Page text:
Press "Enter" to skip to content

Onshoring: U.S. manufacturing builds momentum

While some aftermarket suppliers are wrangling with offshore manufacturing concerns, one company already has control of its supply chain

Richmond, Va.—With well-documented, pandemic-induced supply chain snarls, many companies have been looking for avenues to bring manufacturing back to their home turf here in the U.S. Interest in onshoring, or reshoring, has accelerated in recent years, not only due to the impact of Covid, but also tariffs imposed by then-president Donald Trump, which remain in play with the Biden Administration.

And according to MEMA Aftermarket Suppliers’ president and CEO Paul McCarthy at a recent industry event, suppliers are also wondering where — and when — they should shift their manufacturing from one country to another based on changing population demographics as their production demands increase: Where will the global workforce talent pool be in coming years as birth rates diminish in some countries? These are just a few of the challenges facing the industry today.

One company, however, does things a little differently. John Paul Amalfe, president of Momentum U.S.A., Inc., said his family-owned, vertically integrated business avoids those handwringing supply chain uncertainties by manufacturing all of its products in the U.S.

“We can out-hustle the global competition and get our products to market quickly. We believe in North American manufacturing and we can win that battle with innovation, technology and automation. We can compete with anybody that’s manufacturing outside of North America,” he told Aftermarket Matters Weekly.

“The global supply chain isn’t sustainable — we’re very bullish on making it here. Being able to control your supply chain like we do is also part of our strategic advantage. We don’t have to wait and wonder about shipping containers arriving on time, or not, from the Middle East or rounding the Horn of Africa. We’re not beholden to any of that and we pride ourselves on our high fill rates.”

U.S.-based manufacturing in company DNA

Amalfe’s grandfather launched the family business in 1945 with a $5,000 loan to jumpstart a single-bay service garage in Elizabeth, N.J. His three sons would go on to grow the retail business by expanding its reach within the local community with auto repair and tire sales. Upon completing college, Amalfe, with his two cousins (partners) then helped lead the family’s third generation into the auto parts distribution sector, eventually acquiring its first manufacturing plant in 1988.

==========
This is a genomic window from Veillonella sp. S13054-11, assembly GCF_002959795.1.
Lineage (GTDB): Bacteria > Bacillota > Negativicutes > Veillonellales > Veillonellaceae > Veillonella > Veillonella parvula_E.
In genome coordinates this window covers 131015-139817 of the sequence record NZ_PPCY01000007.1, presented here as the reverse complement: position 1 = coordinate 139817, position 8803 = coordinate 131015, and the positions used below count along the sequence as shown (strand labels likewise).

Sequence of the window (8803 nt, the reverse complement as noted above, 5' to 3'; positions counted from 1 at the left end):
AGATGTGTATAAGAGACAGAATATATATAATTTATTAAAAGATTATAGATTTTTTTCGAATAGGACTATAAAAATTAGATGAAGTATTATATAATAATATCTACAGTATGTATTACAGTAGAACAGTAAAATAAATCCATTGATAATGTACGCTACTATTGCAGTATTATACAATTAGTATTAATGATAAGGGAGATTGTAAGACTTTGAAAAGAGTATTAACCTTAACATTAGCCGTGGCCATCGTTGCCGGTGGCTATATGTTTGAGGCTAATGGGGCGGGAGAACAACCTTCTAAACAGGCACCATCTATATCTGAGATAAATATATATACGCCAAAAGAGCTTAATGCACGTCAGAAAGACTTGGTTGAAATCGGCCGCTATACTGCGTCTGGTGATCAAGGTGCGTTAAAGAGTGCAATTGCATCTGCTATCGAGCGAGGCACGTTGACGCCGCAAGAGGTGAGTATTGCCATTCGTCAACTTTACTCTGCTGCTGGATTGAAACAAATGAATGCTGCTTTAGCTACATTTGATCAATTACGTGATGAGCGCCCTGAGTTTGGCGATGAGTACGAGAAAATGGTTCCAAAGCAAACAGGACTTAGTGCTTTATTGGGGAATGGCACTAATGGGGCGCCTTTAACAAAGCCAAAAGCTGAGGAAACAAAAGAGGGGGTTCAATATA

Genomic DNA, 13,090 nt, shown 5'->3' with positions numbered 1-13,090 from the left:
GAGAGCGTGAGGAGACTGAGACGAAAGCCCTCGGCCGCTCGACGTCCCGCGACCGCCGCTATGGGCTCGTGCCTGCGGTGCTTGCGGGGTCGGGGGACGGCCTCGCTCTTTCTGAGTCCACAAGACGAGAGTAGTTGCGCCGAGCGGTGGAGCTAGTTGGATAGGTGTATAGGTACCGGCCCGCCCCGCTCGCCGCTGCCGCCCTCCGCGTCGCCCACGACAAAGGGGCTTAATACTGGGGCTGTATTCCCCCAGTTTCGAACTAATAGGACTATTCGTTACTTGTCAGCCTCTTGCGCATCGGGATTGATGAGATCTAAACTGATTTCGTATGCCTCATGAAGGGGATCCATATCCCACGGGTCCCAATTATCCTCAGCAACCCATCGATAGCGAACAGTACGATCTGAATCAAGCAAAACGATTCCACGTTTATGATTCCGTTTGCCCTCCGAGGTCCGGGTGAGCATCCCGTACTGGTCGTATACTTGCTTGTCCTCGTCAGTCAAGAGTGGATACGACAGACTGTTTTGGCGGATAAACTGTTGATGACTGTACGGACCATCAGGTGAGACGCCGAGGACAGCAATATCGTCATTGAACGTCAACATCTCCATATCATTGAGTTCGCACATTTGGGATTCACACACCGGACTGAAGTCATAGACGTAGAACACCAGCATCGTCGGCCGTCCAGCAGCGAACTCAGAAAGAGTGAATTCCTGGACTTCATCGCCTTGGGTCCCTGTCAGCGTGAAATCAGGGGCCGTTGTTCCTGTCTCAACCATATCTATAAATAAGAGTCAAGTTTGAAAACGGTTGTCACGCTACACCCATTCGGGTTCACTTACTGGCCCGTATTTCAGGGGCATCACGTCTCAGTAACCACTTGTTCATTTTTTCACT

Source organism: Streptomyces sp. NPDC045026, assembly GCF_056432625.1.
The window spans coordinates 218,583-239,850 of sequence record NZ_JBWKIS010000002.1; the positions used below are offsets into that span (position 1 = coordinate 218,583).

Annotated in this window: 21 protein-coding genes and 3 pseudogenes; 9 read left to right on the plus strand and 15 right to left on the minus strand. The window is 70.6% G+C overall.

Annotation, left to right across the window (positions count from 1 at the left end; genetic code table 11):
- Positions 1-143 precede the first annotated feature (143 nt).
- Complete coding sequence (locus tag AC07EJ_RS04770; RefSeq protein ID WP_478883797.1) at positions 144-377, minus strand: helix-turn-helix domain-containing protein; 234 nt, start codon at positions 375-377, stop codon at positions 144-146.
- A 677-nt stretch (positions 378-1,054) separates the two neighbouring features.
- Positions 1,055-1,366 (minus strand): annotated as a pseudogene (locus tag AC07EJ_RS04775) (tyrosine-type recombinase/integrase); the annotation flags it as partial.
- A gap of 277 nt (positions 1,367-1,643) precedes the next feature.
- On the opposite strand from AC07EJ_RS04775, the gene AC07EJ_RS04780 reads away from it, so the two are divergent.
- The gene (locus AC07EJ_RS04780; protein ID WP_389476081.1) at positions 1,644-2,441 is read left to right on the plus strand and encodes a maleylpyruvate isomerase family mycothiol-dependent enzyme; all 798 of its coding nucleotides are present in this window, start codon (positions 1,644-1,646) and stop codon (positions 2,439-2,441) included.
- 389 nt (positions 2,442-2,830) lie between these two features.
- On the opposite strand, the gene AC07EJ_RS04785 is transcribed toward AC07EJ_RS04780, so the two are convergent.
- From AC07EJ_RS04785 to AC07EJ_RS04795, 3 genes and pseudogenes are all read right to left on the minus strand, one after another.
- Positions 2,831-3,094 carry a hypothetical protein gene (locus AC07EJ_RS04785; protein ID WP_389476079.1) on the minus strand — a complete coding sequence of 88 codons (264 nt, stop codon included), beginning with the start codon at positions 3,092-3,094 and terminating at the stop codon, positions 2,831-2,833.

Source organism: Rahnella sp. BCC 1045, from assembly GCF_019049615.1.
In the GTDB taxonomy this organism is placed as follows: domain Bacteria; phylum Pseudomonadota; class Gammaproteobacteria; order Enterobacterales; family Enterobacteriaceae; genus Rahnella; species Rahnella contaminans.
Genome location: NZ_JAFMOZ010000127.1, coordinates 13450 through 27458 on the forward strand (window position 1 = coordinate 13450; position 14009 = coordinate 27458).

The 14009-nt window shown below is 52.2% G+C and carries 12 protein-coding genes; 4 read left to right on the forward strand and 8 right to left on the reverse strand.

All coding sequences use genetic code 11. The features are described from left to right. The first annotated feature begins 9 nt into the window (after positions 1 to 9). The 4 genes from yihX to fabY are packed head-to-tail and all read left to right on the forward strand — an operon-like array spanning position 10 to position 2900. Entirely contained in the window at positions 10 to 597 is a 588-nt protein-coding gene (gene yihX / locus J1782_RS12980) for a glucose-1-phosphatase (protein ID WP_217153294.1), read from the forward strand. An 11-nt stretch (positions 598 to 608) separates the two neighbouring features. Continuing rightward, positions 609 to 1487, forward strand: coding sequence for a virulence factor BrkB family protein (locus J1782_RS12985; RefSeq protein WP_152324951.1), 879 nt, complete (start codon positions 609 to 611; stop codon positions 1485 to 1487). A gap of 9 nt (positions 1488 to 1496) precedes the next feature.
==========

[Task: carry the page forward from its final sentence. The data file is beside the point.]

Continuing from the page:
Since then, a series of acquisitions and the construction of new facilities have built Momentum U.S.A. to what it is today: a manufacturer and distributor of exhaust systems, cabin air filters, brake pads and other friction products. The family’s fourth generation is now active in the company with 600 employees, three manufacturing plants, a global distribution center and 15 company-owned distribution centers.

All of Momentum’s family group of companies’ products are sold under its own brands and private label, which includes customers such as First Brands Group, Fram, AutoNation and O’Reilly Auto Parts (AutoPartSource/Momentum USA was just recently awarded — for the second consecutive year — O’Reilly’s Sales & Service Award as its supplier for the O’Reilly MicroGard and HEPA Cabin Air Filter lines).

“We’ve invested heavily in cabin filter manufacturing equipment and we’ve been producing them since 2019 with a new facility in Richmond, Virginia,” said Amalfe, adding that prior to producing cabin air filters, Momentum sourced all of them offshore. As demand continued to grow, however, Momentum realized it had to bring the filter manufacturing in-house. “We had to near-shore it, because we didn’t want to be dependent on global imports.”

He expanded by saying the company realized that importing all of its cabin air filters was going to be complex, and was only to become more complex, largely due to parts proliferation and long supply chain demands. Reshoring manufacturing to the U.S. had numerous benefits, from hands-on control of product formulations to quality control.

In order to do that, Amalfe noted it was imperative to automate production to ensure consistency of product. “Compared to other cabin filter manufacturers, who might use 20 to 40 people in production, we accomplish it with three or four people.” And Momentum’s cabin air filter business has “grown immensely,” requiring two full shifts to satisfy three new lines in addition to its original line.

“I like to think of us as a very entrepreneurial company that’s quick on its feet and has a very good feel for what’s happening in the marketplace — from the installer to the biggest retailer in the country. It enables us to have unique insight as to what the technician, WD, large retailer or co-man is looking for.

Market feedback and R&D

The original service and installation facility from 1945 still exists today, and also serves as an R&D center. “We get a lot of feedback on our products, and what the consumer is asking about regarding product and repairs. We also have a distribution group with 15 facilities that sells to direct to installers, so we get first-hand knowledge and input from all of our salespeople who call those technicians every day. It really helps us in our product development.”

Amalfe added that Momentum also performs a “tremendous amount” of fieldwork many of its WD partners. “The more we’re calling on technicians with our products — whether it’s through our own distribution group or partners — the more we’re locked in on feedback.

“We’re like a speedboat that can quickly change course versus a cruise ship that can take a long time to navigate a turn. And we’re winning the battle on the streets.”

Comments are closed.

Bringing you regional and national automotive aftermarket news
Verified by MonsterInsights